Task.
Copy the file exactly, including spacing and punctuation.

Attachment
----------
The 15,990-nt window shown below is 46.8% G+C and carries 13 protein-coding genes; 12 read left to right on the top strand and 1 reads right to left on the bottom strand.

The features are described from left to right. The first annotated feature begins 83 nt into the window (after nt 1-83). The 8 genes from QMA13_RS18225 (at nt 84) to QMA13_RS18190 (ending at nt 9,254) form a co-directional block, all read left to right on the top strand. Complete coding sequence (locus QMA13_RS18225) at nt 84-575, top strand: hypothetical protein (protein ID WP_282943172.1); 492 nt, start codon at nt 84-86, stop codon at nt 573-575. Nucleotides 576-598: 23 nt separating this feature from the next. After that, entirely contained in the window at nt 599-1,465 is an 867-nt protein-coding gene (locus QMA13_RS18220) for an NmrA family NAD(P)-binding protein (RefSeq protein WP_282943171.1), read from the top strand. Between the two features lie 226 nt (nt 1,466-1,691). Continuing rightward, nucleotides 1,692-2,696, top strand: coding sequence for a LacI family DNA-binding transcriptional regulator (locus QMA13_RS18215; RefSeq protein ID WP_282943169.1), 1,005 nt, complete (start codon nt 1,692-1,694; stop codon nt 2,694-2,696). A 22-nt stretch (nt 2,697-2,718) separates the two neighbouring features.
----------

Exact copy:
The 15,990-nt window shown below is 46.8% G+C and carries 13 protein-coding genes; 12 read left to right on the top strand and 1 reads right to left on the bottom strand.

The features are described from left to right. The first annotated feature begins 83 nt into the window (after nt 1-83). The 8 genes from QMA13_RS18225 (at nt 84) to QMA13_RS18190 (ending at nt 9,254) form a co-directional block, all read left to right on the top strand. Complete coding sequence (locus QMA13_RS18225) at nt 84-575, top strand: hypothetical protein (protein ID WP_282943172.1); 492 nt, start codon at nt 84-86, stop codon at nt 573-575. Nucleotides 576-598: 23 nt separating this feature from the next. After that, entirely contained in the window at nt 599-1,465 is an 867-nt protein-coding gene (locus QMA13_RS18220) for an NmrA family NAD(P)-binding protein (RefSeq protein WP_282943171.1), read from the top strand. Between the two features lie 226 nt (nt 1,466-1,691). Continuing rightward, nucleotides 1,692-2,696, top strand: coding sequence for a LacI family DNA-binding transcriptional regulator (locus QMA13_RS18215; RefSeq protein ID WP_282943169.1), 1,005 nt, complete (start codon nt 1,692-1,694; stop codon nt 2,694-2,696). A 22-nt stretch (nt 2,697-2,718) separates the two neighbouring features.